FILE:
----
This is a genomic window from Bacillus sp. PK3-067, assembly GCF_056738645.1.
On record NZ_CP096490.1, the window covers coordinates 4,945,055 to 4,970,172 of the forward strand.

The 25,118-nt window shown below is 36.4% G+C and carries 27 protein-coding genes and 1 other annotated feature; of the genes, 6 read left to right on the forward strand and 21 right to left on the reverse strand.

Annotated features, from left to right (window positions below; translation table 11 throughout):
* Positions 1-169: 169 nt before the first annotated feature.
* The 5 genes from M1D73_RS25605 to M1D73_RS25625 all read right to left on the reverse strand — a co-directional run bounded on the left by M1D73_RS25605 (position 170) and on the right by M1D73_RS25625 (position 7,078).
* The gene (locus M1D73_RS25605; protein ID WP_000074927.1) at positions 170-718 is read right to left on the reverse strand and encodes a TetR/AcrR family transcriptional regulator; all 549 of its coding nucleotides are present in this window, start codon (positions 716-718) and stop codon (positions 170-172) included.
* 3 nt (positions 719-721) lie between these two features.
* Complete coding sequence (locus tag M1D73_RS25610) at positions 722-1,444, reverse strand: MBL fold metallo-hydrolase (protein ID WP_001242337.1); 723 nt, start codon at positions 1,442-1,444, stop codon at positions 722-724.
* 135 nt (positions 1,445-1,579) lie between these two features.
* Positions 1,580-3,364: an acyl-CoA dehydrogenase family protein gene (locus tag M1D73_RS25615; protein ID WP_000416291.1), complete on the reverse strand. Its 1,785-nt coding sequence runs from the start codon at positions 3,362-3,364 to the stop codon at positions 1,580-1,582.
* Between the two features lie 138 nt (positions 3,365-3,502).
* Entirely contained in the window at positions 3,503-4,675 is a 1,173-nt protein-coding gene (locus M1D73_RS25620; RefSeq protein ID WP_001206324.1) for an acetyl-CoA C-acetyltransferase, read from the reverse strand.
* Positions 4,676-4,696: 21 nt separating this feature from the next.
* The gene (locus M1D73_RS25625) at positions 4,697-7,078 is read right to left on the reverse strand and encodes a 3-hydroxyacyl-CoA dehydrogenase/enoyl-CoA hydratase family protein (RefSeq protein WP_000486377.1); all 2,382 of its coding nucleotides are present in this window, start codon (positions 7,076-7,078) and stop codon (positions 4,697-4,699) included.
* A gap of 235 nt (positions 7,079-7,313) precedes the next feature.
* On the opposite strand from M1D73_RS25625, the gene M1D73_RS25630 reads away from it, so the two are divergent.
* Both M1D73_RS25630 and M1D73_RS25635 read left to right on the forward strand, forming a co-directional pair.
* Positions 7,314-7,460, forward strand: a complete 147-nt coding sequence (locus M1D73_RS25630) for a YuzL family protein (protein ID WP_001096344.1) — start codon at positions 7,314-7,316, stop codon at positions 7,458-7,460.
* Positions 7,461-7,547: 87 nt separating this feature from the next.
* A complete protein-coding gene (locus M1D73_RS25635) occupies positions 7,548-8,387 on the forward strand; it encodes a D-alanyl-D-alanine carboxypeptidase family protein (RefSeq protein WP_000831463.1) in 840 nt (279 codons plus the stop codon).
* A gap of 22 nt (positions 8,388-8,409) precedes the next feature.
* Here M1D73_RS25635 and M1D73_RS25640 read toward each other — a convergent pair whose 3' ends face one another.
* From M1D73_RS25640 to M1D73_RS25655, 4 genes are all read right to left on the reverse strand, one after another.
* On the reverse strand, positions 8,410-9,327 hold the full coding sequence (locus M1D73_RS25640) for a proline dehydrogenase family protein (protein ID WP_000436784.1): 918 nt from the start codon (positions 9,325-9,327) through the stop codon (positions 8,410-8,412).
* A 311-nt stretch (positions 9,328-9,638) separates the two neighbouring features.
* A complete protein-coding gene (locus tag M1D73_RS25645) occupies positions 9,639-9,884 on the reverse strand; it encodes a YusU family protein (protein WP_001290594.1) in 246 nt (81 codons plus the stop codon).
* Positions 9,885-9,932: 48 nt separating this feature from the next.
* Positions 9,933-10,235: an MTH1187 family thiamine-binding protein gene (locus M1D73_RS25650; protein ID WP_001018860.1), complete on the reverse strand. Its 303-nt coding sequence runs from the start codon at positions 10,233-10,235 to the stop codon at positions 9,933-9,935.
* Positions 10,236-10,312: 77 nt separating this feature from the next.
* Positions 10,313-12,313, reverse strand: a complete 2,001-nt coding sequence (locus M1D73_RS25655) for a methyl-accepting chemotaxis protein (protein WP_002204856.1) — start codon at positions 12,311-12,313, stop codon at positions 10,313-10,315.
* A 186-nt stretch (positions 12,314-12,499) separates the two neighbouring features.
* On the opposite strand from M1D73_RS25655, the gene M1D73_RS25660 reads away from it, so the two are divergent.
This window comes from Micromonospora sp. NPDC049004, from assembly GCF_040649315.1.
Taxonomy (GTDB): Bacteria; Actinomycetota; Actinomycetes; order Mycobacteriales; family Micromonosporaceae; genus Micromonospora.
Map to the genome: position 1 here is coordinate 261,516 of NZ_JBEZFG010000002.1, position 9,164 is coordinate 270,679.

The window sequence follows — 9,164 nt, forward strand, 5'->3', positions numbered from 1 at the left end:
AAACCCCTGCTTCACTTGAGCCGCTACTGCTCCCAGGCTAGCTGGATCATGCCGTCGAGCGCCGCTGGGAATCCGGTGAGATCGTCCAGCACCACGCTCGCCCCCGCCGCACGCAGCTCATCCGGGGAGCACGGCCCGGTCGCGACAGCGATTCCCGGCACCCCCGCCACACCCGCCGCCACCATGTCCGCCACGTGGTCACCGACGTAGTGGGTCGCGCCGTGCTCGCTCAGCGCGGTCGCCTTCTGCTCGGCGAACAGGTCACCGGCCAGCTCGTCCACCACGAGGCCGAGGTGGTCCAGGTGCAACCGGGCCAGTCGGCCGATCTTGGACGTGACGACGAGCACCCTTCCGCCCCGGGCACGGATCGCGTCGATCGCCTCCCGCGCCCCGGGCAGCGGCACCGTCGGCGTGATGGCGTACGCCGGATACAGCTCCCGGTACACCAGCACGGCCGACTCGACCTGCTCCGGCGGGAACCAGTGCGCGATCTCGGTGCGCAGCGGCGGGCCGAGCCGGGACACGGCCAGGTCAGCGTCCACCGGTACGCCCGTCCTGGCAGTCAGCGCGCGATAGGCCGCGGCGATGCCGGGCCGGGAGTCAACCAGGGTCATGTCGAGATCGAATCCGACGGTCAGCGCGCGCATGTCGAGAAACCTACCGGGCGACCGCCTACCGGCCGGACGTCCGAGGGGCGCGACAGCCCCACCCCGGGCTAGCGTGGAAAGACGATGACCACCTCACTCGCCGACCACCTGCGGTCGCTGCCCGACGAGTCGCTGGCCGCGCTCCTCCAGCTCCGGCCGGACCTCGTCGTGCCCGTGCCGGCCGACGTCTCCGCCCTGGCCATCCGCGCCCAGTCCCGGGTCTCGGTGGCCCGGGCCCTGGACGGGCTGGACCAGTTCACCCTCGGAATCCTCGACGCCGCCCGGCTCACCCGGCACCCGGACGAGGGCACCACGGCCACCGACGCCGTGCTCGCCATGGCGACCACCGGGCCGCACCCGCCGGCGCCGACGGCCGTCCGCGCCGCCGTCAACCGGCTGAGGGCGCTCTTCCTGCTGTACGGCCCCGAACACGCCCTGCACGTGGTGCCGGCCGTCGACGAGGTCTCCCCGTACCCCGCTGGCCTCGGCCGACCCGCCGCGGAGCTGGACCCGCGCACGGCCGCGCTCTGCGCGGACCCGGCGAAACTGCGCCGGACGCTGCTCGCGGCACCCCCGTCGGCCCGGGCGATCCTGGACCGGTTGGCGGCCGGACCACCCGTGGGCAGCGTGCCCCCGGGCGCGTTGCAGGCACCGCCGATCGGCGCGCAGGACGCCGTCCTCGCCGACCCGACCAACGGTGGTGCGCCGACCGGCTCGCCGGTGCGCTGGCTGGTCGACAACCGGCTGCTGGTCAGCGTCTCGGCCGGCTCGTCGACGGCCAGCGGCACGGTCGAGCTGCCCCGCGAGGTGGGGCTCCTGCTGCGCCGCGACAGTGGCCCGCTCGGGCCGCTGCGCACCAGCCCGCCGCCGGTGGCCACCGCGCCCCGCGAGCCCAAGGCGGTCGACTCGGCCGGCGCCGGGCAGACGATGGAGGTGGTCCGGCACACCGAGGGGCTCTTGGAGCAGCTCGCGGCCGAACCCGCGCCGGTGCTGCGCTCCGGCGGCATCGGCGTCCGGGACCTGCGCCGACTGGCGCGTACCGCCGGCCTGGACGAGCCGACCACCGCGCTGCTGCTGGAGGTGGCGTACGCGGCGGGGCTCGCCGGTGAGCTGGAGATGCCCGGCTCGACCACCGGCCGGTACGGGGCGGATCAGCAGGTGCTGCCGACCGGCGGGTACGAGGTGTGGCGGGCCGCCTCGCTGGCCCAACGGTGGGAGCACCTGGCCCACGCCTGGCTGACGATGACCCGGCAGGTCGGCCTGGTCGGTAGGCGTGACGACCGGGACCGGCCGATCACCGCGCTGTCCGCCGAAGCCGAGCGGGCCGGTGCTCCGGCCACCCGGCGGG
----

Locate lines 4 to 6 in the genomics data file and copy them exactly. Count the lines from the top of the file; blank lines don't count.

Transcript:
Annotated features, from left to right (window positions below; translation table 11 throughout):
* Positions 1-169: 169 nt before the first annotated feature.
* The 5 genes from M1D73_RS25605 to M1D73_RS25625 all read right to left on the reverse strand — a co-directional run bounded on the left by M1D73_RS25605 (position 170) and on the right by M1D73_RS25625 (position 7,078).